Review Summary: Technically and brutally inclined
Out from the remains of Nocturnal Silence, Disavowed plant their feet in an opportunity for a new profile. A profile derived about from some of the top death metal acts of today, such as Dying Fetus, Vader, and even Suffocation. Twisting their influences around to create a cohesive and technical album, while still holding to their roots of brutality, Disavowed can finally break out into the great battle of death metal, unfortunately only to be long since left behind and forgotten.
Though they may not be the biggest act, their demo has proved them to be a somewhat worthy product, and a good edition to the field, and when their first full-length album entitled Perceptive Deception
, was released in 2001, this was recognized, if even for only a small time by the heavy metal eggheads of the new century, as the coming of a new age of technical brutal death metal, if such a genre had ever existed before. About six years later, Disavowed haven’t been seen taking the offensive as hard as what was perceived, but Stagnated Existence
would come to fix that, slightly anyway.
shows the equation for a simplistic, and album revolving mainly around the technicality, and brutality that you can expect to find as soon as you open the small pages to the bands' discography. Although this albums' primary objective is to mash the elements together, and still appear to have an intelligible design, and even have some catchiness to it, I would have to argue that instead, this album primarily comes off as the epitome of obscure influence from more well-known brutal death bands, as stated earlier. Differentiating from its predecessor, Stagnated Existence
will take you on a journey not towards Origin, or Suffocation, but to more sharp sounding bands such as Aborted, or Dying Fetus, either way you go, this album has brutality at every corner, practically a copy/paste effect from our favorites, something not most smaller bands can do well.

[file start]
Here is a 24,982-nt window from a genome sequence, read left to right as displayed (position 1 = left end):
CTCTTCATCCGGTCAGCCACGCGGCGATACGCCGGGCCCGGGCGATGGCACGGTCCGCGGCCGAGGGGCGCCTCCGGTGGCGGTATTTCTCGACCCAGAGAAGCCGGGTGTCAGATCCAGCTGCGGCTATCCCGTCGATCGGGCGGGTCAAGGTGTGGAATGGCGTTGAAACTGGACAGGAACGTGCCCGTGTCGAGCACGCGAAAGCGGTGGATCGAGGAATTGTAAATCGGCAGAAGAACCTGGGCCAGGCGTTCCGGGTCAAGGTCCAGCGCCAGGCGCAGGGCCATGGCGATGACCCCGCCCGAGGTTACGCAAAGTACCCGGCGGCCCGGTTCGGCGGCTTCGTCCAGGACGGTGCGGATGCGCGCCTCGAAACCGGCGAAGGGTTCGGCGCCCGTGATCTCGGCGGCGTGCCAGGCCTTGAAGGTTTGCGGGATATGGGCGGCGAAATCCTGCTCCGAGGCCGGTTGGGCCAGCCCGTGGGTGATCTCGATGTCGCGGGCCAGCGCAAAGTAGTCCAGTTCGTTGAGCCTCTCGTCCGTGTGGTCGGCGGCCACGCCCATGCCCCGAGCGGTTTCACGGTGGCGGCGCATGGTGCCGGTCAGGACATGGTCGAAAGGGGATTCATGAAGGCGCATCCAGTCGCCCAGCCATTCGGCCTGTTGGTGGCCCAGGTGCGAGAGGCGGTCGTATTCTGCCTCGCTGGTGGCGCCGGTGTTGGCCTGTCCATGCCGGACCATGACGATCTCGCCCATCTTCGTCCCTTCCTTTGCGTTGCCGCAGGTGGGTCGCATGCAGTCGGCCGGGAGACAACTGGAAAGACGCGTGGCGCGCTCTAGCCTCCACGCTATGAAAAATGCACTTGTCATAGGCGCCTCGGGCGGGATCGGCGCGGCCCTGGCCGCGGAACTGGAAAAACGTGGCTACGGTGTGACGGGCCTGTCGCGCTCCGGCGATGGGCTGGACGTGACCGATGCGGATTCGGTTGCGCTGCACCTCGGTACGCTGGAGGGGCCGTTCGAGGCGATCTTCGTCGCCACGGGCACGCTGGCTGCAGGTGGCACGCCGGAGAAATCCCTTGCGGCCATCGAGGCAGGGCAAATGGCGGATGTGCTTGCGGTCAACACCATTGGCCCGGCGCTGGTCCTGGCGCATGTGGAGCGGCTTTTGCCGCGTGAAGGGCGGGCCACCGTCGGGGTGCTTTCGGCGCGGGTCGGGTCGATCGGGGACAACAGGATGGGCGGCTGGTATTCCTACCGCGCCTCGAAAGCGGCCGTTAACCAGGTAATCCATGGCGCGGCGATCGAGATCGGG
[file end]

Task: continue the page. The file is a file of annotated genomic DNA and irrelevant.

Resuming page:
On note of the bands look to more technical grounds, a huge portion of this album you'll find takes most of its catchiness from sharp snare drums, and an audible bass. Rather than attacking with raging solos in every song, several small interludes of incredibly fast drum and bass sections are included to every song, while the vocalist continues on through this with incredibly low-key growling. Though many bands do this today, Disavowed display how capable they are of creating and bending these traits at will. Coming in as a short production, this mere 33 minute album has catchiness at every corner, it just never gets boring, thus, the albums' greatest triumph.
With not much to say about individual songs, considering many of them sound the same, giving the impression that this album is just one continuing song, it is relevant to mention the flow of this album, which is incredibly smooth. It is really easy to see how Disavowed are letting the heavy riffs fly right out of the amp, instead of over thinking this production, which only adds to the albums' decency. However, catchy this album may be, it is still hard to ignore the fact that it's not going to be something that can last. While it doesn't drag on, songs like Restricted Conception
show signs of missing levels of coherent musical writing. As Nils Berndsen (bass) is seen triumphing on this album, he occasionally manages to get lost in an album so simple, it's hard to tell how he comes about this issue. Even Robbe K (vocals) can be seen lowering the scale a little bit, as he is already showing signs of hardship, and by the time the album almost comes to an end, you can be glad it did, because he has always had a problem with ideas, and coming up with them. His vocals are amazing, don't mistake that for a second, but he is the real reason this album didn't go flying off the scale. If his imagination could just fly off the rail for a little bit, this could've been a classic, with no argument.
So in the end, the album shows the best signs of Disavowed being serious with their efforts to bring their reputation back, long since abandoned with Nocturnal Silence, but end of playing themselves out with a restraint on their overall creativity that just isn't expressed to the fullest potential in Stagnated
Existence[/i]. It had the riffs, it had the catchiness, and the technicality mashed with the brutality proved to show that the band is good at manipulating other band's ideas to create their own, but as soon as the band started believing it was enough, that was where the album started making the inevitable downhill trend back to obscurity, which is where the band lies now.